Have you noticed how many ads, particularly online, seem to whisper at you these days? Some will also show soothing and quiet scenes, often involving repetition and with attractive actors. What they are aiming for is ASMR – Autonomous Sensory Meridien Response. ASMR is a neurological response where people feel tingling in the head and neck region, often generalising to the rest of the body, and for the right person it is very pleasant – some have described it as “orgasmic”.

Certain stimuli cause the ASMR response, such as intimate communication like whispering. The reason advertisers are leaning heavily on it is that they believe that it can cause a connection with a customer like no other. Once the connection is established they believe that the customer will be much more susceptible to the sales message, although there has been little research on the topic. IKEA created an ASMR style ad which runs for nearly half an hour.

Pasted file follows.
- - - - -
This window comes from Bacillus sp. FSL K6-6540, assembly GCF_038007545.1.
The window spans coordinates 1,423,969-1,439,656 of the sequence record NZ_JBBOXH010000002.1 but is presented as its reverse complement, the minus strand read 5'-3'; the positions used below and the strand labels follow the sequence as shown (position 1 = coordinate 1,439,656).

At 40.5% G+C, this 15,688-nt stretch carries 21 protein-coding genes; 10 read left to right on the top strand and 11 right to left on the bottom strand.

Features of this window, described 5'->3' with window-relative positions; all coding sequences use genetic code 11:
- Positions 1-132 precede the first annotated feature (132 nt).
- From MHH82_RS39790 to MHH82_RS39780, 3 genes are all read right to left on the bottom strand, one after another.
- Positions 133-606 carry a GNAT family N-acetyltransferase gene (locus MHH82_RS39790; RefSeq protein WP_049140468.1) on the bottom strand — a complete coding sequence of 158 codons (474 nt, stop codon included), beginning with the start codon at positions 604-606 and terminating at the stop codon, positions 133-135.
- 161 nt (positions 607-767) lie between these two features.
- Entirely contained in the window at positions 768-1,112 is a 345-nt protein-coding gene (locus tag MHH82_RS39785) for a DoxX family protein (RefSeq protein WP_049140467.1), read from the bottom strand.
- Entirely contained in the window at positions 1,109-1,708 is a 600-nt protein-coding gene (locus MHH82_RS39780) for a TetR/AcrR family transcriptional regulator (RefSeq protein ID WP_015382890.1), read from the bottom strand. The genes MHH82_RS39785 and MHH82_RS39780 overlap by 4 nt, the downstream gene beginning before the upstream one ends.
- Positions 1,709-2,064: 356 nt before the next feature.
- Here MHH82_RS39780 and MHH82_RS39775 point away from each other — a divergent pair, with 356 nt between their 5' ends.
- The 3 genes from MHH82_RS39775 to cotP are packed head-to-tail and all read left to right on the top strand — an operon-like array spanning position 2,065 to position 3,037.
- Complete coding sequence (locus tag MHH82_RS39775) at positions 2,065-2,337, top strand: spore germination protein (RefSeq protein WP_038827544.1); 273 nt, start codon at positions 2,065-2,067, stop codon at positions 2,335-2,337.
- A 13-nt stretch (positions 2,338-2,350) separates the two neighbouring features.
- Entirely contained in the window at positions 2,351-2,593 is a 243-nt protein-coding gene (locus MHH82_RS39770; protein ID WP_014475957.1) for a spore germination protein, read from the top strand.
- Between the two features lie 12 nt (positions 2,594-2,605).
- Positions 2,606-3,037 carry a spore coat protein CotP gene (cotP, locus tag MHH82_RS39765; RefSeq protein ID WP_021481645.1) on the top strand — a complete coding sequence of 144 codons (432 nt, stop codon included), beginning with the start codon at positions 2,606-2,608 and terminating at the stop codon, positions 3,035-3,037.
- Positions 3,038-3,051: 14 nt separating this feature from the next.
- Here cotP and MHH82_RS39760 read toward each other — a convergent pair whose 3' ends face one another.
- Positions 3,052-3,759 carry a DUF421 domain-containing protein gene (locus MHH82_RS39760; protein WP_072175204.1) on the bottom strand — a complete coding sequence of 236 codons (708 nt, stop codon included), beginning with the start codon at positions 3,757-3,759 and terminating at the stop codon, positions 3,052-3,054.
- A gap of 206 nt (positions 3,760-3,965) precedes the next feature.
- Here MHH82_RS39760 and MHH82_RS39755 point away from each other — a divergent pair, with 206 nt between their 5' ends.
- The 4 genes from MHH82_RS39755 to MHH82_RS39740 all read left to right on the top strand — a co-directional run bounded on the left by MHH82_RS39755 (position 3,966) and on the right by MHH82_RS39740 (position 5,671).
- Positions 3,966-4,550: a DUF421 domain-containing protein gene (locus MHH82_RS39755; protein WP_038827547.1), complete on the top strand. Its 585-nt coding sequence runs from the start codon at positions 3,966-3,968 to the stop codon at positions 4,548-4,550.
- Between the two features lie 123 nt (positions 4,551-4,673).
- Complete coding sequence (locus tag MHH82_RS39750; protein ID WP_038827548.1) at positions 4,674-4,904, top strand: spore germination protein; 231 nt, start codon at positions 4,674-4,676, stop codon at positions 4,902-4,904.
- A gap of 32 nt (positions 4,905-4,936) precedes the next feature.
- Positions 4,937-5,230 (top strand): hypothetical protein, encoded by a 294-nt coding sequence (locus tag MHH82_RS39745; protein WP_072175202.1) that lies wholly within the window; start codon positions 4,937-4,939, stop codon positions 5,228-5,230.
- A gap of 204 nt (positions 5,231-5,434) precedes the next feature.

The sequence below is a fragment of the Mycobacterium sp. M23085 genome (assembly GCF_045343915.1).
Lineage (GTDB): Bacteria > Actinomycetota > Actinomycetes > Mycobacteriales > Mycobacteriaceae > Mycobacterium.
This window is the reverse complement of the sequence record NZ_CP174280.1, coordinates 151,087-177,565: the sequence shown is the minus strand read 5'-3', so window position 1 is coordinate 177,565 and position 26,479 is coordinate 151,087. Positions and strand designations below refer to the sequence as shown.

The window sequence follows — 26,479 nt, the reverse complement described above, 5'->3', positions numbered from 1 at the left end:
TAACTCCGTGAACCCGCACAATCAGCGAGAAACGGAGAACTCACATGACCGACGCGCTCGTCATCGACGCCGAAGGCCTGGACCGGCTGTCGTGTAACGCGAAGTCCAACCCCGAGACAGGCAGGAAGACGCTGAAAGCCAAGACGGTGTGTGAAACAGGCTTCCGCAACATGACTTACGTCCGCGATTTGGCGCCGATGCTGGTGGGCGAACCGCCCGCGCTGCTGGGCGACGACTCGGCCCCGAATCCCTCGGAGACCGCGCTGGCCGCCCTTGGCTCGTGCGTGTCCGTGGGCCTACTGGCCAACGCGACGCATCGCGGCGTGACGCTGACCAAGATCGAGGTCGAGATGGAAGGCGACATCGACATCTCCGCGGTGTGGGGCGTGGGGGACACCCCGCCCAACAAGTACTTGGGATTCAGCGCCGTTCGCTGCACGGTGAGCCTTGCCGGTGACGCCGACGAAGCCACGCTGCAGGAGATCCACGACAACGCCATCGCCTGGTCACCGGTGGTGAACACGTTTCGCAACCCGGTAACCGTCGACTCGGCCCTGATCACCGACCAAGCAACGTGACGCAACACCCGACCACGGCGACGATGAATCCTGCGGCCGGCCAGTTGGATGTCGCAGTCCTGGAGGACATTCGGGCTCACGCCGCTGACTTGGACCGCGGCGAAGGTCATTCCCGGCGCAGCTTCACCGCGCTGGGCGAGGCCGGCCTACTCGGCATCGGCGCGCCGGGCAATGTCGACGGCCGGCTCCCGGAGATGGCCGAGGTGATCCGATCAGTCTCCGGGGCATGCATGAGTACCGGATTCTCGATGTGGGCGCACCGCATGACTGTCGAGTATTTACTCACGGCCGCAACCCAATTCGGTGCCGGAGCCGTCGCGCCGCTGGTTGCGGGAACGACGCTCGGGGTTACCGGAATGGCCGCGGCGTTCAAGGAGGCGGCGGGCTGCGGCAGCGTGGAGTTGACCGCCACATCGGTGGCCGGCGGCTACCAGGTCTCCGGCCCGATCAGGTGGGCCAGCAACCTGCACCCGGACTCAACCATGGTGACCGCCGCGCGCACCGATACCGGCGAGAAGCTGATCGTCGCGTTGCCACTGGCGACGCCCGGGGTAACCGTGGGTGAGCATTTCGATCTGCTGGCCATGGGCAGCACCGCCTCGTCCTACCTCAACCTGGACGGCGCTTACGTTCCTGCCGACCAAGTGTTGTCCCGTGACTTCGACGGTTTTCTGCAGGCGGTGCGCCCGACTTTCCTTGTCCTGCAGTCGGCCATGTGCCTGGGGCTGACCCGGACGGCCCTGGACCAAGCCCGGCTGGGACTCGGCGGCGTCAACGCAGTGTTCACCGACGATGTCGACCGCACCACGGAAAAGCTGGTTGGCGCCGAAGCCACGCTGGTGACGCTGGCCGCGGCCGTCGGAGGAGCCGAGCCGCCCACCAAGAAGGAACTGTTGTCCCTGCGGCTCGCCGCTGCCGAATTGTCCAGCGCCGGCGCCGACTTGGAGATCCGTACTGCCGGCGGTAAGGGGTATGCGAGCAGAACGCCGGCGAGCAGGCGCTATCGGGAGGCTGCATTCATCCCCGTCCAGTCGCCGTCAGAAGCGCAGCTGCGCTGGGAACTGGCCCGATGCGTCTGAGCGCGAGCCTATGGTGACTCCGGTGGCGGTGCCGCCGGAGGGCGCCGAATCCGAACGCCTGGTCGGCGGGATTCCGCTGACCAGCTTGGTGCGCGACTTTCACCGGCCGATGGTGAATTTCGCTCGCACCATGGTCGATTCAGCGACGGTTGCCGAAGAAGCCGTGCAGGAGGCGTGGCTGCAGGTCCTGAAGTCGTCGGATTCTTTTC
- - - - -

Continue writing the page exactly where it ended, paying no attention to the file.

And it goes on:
People seem to differ significantly in their susceptibility to ASMR and we are starting to see research into what causes this difference. Fredborg et al (2017) personality tested some hundreds of people and assessed them for whether they had experienced ASMR. They found that people who were susceptible tended to be:

  • High on neuroticism. Neuroticism is a personality characteristic related to how emotionally stable or unstable a person is. People who are low in neuroticism tend to be resilient and not very vulnerable.
  • High on openness to experience. People who are like this tend to be open to new ideas and comfortable with change. They are not conservative.

There were some other differences as well, but these were the key points. So, if you are a highly resilient person who prefers the familiar, you may well be immune to ASMR and you may well be wondering what all the fuss is about.

Personality is an excellent predictor of success and failure at work. Click here to find out how to assess the personalities of your staff and prospective hires.

Fredborg, B., Clark, J., & Smith, S. D. (2017). An examination of personality traits associated with autonomous sensory meridian response (ASMR). Frontiers in psychology, 8, 247.

Andrew Marty